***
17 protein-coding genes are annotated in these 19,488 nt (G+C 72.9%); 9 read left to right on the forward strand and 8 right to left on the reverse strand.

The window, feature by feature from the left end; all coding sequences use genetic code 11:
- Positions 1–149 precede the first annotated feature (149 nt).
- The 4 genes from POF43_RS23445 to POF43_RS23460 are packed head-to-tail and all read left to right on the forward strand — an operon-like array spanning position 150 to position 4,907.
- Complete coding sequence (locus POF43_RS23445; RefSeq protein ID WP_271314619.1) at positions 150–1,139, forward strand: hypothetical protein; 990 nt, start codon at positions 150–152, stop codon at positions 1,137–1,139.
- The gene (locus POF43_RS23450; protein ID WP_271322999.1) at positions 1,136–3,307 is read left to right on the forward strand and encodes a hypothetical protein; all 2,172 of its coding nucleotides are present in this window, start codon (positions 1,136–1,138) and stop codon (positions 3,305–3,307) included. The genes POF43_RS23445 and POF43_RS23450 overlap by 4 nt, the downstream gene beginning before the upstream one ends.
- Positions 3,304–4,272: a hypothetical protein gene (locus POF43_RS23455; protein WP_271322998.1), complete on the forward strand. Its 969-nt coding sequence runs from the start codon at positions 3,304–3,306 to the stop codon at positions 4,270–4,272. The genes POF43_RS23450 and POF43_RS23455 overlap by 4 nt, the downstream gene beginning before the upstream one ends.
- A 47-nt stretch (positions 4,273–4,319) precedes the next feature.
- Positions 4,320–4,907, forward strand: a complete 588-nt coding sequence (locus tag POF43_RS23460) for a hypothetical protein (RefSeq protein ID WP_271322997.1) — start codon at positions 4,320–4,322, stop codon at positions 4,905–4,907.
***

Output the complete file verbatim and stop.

17 protein-coding genes are annotated in these 19,488 nt (G+C 72.9%); 9 read left to right on the forward strand and 8 right to left on the reverse strand.

The window, feature by feature from the left end; all coding sequences use genetic code 11:
- Positions 1–149 precede the first annotated feature (149 nt).
- The 4 genes from POF43_RS23445 to POF43_RS23460 are packed head-to-tail and all read left to right on the forward strand — an operon-like array spanning position 150 to position 4,907.
- Complete coding sequence (locus POF43_RS23445; RefSeq protein ID WP_271314619.1) at positions 150–1,139, forward strand: hypothetical protein; 990 nt, start codon at positions 150–152, stop codon at positions 1,137–1,139.
- The gene (locus POF43_RS23450; protein ID WP_271322999.1) at positions 1,136–3,307 is read left to right on the forward strand and encodes a hypothetical protein; all 2,172 of its coding nucleotides are present in this window, start codon (positions 1,136–1,138) and stop codon (positions 3,305–3,307) included. The genes POF43_RS23445 and POF43_RS23450 overlap by 4 nt, the downstream gene beginning before the upstream one ends.
- Positions 3,304–4,272: a hypothetical protein gene (locus POF43_RS23455; protein WP_271322998.1), complete on the forward strand. Its 969-nt coding sequence runs from the start codon at positions 3,304–3,306 to the stop codon at positions 4,270–4,272. The genes POF43_RS23450 and POF43_RS23455 overlap by 4 nt, the downstream gene beginning before the upstream one ends.
- A 47-nt stretch (positions 4,273–4,319) precedes the next feature.
- Positions 4,320–4,907, forward strand: a complete 588-nt coding sequence (locus tag POF43_RS23460) for a hypothetical protein (RefSeq protein ID WP_271322997.1) — start codon at positions 4,320–4,322, stop codon at positions 4,905–4,907.